I knew of our ending before I met you.
Yet, I was still twirled around the dance floor
with my hair a halo around your hands. You made
me feel unstoppable, and invincible; strong like
the ocean current coming our way.

Some say Icarus was an insolent child who
should know better but I say there is a tiny
Icarus inside us all, dying for our faith.

9. Nineteen

Dearest Gillian,

I turned nineteen yesterday.

In my eighteenth year on this Earth, I completed my first year of medical school, amongst other things. But you know what, I am not just going to stop there because my accomplishments are more than just “amongst other things”. Here is a list of notable events in the past year: passed my driving test, enrolled into uni, moved out, moved to London, got a posh arse Southern accent, failed an exam, passed more exams, got a crappy diagnosis, found myself again, made so many friends, fell in love, fell out of love, got mind blowingly drunk, multiple reunions, and so many memories.

I feel proud of myself for how I managed to survive the last year, which can be summed up with the word struggle. I have no wish to sound melodramatic, but if my last year was written into a novel, critics would analyse the theme of struggle in multiple directions. The struggle of being alone, the struggle of the constant piles of work, the struggle of surviving in a foreign place, the struggle of depression and stress and anxiety and the never-ending feeling of not-good-enough.

In this sense, I want to dedicate this (whatever this is) to floor 2 prison block, the most wonderful and dysfunctional group of people who I will treasure the memories with forever. It’s a miracle that we did not have even one argument through the whole year even with all the landmines surrounding us. They always wanted me to write about them, and so this is for you. To 220, thank you for always listening to my rants about boys, and my plethora of non-existent boy problems. To 223, 224, 225, thank you for always being there for me, for being my source of home and comfort, thank you for the advice and the good times. To 227, I think I might have liked you even before you pulled that stunt. To 230, thank you for being so kind and patient, and for the laughs. To the rest and all of you, I say this: I knew I would love London before I even set foot in the city, but I never realised how much I would grow to love our corridor. This year at Dawson Hall has made me stronger in multiple ways and I am grateful to you all for the support; my own room was often a lair of despair but I only need to step out to be embraced by your collective warmth, and this has been my saving grace multiple times throughout the year. You have all helped me without even knowing it, and I am so happy that we have made so many memories together.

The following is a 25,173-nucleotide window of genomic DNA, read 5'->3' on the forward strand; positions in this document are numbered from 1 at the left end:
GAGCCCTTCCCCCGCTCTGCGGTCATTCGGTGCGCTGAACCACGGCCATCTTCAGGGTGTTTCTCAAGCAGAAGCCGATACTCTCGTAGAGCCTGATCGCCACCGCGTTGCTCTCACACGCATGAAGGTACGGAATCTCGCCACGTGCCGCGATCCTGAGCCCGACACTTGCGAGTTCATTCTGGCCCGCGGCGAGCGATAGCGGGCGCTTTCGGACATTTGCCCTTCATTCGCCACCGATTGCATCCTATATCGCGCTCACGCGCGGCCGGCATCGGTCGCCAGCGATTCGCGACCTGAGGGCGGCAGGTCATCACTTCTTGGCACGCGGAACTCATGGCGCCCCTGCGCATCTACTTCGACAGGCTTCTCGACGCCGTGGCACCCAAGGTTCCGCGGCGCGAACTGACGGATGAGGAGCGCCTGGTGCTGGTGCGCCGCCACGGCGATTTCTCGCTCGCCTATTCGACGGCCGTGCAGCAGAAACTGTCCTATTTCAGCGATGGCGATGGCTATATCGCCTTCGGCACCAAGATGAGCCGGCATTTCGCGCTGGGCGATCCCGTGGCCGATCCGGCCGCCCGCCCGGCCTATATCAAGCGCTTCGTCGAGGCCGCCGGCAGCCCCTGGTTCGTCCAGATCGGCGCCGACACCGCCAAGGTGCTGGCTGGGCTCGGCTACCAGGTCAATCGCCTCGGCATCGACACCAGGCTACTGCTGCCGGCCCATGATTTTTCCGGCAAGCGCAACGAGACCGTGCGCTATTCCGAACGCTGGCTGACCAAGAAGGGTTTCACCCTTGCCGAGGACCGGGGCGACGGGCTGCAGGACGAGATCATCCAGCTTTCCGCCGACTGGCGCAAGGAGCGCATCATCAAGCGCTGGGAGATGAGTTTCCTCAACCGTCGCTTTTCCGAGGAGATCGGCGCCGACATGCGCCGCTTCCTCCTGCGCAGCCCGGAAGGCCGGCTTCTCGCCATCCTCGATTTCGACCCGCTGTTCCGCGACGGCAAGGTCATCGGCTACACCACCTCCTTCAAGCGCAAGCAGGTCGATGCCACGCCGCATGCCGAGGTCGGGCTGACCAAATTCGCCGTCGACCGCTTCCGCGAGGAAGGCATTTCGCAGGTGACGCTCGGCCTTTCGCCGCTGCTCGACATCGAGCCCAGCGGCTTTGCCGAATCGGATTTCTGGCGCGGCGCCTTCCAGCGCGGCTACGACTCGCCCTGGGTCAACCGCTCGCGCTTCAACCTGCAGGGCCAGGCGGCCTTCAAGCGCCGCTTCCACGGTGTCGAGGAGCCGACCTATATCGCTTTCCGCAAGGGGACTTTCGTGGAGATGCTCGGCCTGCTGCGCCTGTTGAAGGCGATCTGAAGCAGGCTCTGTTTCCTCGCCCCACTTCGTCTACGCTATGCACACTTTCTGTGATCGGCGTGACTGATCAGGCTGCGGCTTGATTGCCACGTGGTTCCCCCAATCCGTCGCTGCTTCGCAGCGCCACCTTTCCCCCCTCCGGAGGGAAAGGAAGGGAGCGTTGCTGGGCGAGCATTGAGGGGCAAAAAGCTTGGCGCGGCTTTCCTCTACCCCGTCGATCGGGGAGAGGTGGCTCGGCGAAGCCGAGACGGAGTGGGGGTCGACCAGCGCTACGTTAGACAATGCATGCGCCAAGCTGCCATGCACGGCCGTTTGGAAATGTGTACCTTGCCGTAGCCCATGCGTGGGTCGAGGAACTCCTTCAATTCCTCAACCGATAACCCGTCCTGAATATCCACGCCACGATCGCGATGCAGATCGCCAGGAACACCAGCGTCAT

I believe I hit the peak of my life quite possibly at age 18. Thus, I am scared of my inevitable growth into old age, she write at age 19. It’s absurd, and believe me, I am fully aware of it. It seems futile to worry about age at this point or any point through life. I simply wish to remain in this year of my life where I am surrounded by good friends, and living in zone 1 London, even if I am stuck in (what I perceived as) a tunnel in which there is no light at the end. I am frightened by how suddenly my life can change in a year, knowing how much I changed in my 18th year. At the end of it, I feel good. I feel comfortable with myself and in my body right now. I am with the people who I want to be with, doing what I love, and content with my state of mind.

And I am scared because I think that is everything you want for a happy life; I don’t wish to spiral down again if I were to lose it, when I have finally tasted happiness after all these years.